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The Future of The Family Farm

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The other day, I saw a photo on social media of a very wet but not quite flooded farm field. The comment was about washing the veggies before heading to the farmers' market the following day. Picking the lettuce and spinach didn't look like it would be much fun.

Farmers have always had to contend with the weather. Will there be too much rain or not enough rain? It's always a bit of a gamble.

Our local farmer friends would be happy if the weather was the only challenge they faced year after year. There's a long list of concerns farmers of all sizes have to contend with - aside from the weather.

  • Production expenses include everything from the cost of seed, fertilizer, labor, and animal feed. The labor shortage, especially the lack of migrant workers, impacts some parts of the country more than others.
  • Rental rates are a consideration for many farmers who rent the land they farm. These rates can vary based on the relative profitability of farm yields the previous year.
  • Competition is something all entrepreneurs need to be aware of. In farming, competition comes locally and from as far away as China.
  • Fuel costs impact farms that rely heavily on machinery and those with a long distance to get their products to market.
  • Since the beginning of the covid 19 pandemic, supply chain problems have impacted farmers. Many farmers struggled to get their crops to market due to the lack of truck drivers, worker shortages, and backlogged ports.
  • Global issues like the war in Ukraine have a profound impact globally. First, it was the availability of fertilizers, and now it is the lack of grain production in Ukraine that has the potential to cause famine in many low-income countries.
  • The economy has an obvious impact on farming. Interest rates and inflation are central to the pricing of farm goods and profitability.
  • Global warming with the fires, droughts and unpredictable weather have increased the challenges farmers face regularly.

Understanding the small family farm

Small family farms make up 88% of all American farms, with an average size of about 230 acres. They account for 50% of all U.S. farmland and 20% of overall farm production. Specialty crops refer to crops for human consumption, such as fruits, nuts, vegetables, and flowers.

Small farms operate very differently from those that dwarf them in size. They don't have the same operational efficiencies as larger farms or heavy equipment like combines. However, their size allows them to pivot better than larger farms. According to the United States Department of Agriculture (USDA), during the covid 19 pandemic, small family farms saw increased sales at farmers' markets and direct to restaurants. CSA sales increased by almost 80%. Due to the steep decline in sales through other channels, these increases were necessary.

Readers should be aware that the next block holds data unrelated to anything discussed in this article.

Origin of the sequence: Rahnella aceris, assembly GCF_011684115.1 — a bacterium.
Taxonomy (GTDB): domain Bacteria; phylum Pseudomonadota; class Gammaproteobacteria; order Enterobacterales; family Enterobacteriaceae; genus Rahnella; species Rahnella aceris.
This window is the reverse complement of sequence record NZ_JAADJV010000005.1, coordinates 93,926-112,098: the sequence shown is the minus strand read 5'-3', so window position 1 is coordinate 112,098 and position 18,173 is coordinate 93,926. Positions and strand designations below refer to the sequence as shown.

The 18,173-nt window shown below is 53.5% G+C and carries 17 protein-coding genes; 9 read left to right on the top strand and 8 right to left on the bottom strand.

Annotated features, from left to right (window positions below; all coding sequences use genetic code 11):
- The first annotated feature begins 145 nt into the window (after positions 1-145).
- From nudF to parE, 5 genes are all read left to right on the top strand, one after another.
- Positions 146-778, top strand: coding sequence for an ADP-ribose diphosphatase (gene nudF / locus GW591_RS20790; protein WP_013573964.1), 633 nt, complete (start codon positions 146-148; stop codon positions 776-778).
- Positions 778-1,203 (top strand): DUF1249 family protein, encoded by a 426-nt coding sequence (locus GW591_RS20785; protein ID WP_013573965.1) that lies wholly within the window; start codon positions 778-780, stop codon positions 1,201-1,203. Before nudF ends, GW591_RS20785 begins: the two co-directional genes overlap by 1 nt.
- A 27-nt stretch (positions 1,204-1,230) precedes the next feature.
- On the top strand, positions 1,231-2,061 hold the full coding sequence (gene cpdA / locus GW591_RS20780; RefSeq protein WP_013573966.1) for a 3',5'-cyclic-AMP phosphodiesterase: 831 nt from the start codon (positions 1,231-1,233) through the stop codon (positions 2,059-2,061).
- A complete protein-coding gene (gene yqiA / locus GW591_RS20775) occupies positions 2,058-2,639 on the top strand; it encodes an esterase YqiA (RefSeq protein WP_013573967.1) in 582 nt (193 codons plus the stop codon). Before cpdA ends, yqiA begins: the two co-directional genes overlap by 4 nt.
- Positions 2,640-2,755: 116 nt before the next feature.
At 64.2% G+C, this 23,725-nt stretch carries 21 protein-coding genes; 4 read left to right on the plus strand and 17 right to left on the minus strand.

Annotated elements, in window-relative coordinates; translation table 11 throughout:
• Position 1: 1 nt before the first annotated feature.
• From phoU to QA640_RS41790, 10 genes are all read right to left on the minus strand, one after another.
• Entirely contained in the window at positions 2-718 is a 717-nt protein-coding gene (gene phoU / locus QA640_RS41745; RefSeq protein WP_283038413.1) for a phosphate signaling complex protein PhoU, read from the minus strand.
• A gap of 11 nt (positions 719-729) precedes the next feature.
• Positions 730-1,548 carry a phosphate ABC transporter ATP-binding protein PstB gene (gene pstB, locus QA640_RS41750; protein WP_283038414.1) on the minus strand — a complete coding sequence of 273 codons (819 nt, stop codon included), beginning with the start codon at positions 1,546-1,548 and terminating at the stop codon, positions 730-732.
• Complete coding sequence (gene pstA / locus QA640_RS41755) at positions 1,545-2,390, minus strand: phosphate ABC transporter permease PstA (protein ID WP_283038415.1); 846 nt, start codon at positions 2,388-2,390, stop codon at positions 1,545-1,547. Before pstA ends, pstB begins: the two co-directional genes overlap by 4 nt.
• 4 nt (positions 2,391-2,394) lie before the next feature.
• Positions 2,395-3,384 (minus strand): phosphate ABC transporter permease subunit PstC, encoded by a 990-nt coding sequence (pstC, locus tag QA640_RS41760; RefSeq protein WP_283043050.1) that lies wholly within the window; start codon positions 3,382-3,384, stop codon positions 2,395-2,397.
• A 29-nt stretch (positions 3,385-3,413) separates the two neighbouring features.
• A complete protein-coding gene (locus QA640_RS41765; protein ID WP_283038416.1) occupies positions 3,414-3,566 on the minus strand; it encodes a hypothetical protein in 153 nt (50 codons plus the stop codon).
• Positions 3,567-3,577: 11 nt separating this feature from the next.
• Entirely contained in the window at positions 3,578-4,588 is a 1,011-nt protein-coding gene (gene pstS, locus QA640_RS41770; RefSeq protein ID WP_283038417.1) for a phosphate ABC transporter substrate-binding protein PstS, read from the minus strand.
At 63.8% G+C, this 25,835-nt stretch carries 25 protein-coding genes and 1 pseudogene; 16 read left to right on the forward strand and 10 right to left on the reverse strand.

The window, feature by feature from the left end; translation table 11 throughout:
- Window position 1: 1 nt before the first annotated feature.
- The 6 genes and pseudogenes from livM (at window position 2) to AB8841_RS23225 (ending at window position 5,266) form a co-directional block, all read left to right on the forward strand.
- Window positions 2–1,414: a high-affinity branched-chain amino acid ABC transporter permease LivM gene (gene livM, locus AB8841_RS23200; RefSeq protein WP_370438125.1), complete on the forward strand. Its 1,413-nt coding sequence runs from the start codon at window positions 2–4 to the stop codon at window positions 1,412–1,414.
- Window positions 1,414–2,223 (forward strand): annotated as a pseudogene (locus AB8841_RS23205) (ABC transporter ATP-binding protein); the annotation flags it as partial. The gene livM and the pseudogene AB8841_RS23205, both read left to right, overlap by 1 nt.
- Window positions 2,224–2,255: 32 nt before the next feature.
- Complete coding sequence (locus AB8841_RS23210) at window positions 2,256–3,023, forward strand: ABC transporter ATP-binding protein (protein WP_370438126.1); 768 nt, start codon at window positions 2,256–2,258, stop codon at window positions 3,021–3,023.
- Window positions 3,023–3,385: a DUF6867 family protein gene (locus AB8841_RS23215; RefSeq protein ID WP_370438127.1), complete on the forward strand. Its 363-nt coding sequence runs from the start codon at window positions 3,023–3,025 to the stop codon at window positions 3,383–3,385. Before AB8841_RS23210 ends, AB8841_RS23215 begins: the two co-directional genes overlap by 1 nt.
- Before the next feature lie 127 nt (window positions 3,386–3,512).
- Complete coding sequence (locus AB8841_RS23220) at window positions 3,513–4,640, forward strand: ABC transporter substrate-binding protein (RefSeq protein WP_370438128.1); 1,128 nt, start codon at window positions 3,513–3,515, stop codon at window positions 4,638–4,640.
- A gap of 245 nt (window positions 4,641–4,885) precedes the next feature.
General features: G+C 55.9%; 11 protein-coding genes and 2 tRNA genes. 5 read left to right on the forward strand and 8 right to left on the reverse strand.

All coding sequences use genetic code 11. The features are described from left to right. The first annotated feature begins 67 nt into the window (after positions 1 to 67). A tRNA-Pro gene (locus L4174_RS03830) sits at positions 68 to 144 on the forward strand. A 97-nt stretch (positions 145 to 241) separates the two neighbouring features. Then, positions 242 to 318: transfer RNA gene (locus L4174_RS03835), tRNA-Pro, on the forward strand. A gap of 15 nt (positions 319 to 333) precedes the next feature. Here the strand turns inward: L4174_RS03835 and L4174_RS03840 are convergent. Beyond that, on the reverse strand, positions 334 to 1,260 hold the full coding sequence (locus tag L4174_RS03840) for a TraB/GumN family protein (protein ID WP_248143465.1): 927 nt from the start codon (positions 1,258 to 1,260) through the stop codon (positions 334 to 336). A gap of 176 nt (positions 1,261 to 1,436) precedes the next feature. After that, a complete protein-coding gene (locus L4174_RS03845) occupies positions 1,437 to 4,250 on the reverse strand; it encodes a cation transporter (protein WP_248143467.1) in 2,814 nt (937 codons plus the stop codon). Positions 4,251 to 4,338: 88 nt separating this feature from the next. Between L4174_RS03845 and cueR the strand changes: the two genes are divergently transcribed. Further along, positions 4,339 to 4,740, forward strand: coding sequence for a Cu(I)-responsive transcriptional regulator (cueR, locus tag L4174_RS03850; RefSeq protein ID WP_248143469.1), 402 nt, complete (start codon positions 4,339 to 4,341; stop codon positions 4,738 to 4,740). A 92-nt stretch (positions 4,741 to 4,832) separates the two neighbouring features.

The growth of farmers' markets in Chicagoland over the last decade or so indicates that consumers are interested in who produces their food and where they do it. Pick any day of the week, and chances are, you'll find a market to purchase fresh farm products that include fruit, vegetables, eggs, meats, honey, flowers, and value-added options like baked and canned goods.

A Central Illinois Experiment

Not every region has demand for farmers' markets and farm-to-table restaurants. In 2019, Mt. Pulaski, Illinois, was awarded a Local Food, Local Places grant from the Environmental Protection Agency. The grant allowed the community to develop a community garden and a cooperative grocery store. A food hub known as the FarmFED Co-op is the final step.

The Farm-FED Co-op is a processing facility that will buy fresh produce from local growers, process and freeze it, and sell it to larger local buyers such as schools and hospitals. The facility would contain a produce processing line, ample cold storage, and a licensed commercial kitchen. (Sound familiar?)

Farmers in Central Illinois who grow specialty crops lack the infrastructure needed to reach more people in their communities. Farms cannot expand, and the community has limited options to buy locally-grown food. An explicit goal of the co-op is to help local growers sell their vegetables to schools, hospitals, and other large buyers consistently and profitably.

The solution is to blanch, flash freeze, and package harvested vegetables at the peak of freshness. The vegetables can be sold throughout the year. Additionally, they will offer a commercial kitchen, cold storage, and custom fresh food processing.

The end result will be a local food system that has the potential to boost the local economy and impact the way people eat in Central Illinois. Additional benefits will be the sustainability of the farms involved, keeping the land in local families, and preventing its purchase by agri-business farms.

The importance of family farms has increased in recent years as more of us want high-quality fresh produce in the summer. We hope the family farmers in Central Illinois have found a solution to keeping the family farms alive. 

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The Business of Food, LLC
1330 E. State Street, Unit A
Sycamore, IL 60178
815.991.5505